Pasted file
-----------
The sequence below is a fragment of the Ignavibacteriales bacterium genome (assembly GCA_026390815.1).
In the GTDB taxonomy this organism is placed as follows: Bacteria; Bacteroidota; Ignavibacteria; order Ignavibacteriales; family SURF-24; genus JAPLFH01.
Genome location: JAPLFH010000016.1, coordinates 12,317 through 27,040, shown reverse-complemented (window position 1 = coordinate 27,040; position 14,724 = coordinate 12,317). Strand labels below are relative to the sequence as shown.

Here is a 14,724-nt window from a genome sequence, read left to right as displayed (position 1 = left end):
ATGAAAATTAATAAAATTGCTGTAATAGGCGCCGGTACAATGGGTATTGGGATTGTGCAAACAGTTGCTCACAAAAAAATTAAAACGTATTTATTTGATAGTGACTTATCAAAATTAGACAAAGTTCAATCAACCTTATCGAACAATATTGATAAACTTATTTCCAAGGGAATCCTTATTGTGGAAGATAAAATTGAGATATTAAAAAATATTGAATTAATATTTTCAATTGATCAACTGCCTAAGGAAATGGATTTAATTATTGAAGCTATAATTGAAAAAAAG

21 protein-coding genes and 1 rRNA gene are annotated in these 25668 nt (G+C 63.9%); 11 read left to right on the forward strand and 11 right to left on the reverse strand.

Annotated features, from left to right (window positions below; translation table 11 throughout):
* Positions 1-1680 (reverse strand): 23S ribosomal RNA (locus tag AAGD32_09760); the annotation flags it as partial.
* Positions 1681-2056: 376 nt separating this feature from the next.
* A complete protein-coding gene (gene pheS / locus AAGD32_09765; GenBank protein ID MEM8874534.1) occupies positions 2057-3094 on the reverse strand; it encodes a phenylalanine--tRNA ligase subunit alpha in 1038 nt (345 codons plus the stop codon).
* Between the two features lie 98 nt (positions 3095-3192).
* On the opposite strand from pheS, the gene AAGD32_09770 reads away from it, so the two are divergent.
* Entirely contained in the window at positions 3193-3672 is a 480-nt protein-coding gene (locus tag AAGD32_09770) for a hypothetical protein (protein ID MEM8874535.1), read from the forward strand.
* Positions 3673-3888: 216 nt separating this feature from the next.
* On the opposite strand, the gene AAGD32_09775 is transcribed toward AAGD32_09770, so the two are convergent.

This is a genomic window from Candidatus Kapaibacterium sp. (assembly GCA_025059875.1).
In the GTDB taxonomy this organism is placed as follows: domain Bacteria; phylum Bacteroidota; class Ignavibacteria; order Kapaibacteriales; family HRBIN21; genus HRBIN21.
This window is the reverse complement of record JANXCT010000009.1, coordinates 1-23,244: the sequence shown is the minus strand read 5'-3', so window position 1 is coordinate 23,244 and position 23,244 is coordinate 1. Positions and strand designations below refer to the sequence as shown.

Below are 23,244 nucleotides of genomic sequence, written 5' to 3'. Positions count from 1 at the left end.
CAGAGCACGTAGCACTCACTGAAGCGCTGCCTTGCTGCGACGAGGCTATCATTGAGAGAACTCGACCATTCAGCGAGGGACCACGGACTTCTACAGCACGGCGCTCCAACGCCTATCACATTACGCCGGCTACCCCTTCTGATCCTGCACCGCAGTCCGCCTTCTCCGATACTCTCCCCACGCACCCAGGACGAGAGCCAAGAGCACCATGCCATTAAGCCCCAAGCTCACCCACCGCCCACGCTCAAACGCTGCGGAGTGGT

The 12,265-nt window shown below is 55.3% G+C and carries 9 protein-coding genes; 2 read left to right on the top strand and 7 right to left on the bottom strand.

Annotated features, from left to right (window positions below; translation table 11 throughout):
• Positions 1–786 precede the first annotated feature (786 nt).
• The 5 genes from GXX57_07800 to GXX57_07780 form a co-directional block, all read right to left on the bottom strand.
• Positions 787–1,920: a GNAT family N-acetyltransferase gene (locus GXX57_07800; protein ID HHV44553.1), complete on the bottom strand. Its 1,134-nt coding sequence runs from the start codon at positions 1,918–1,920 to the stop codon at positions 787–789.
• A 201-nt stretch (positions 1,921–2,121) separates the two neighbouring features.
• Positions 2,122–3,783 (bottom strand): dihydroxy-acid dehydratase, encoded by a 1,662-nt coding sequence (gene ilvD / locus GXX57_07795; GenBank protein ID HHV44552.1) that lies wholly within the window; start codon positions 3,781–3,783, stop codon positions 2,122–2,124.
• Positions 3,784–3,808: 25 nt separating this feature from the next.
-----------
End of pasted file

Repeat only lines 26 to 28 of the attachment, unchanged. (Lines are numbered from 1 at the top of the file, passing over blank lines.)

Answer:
• A 201-nt stretch (positions 1,921–2,121) separates the two neighbouring features.
• Positions 2,122–3,783 (bottom strand): dihydroxy-acid dehydratase, encoded by a 1,662-nt coding sequence (gene ilvD / locus GXX57_07795; GenBank protein ID HHV44552.1) that lies wholly within the window; start codon positions 3,781–3,783, stop codon positions 2,122–2,124.
• Positions 3,784–3,808: 25 nt separating this feature from the next.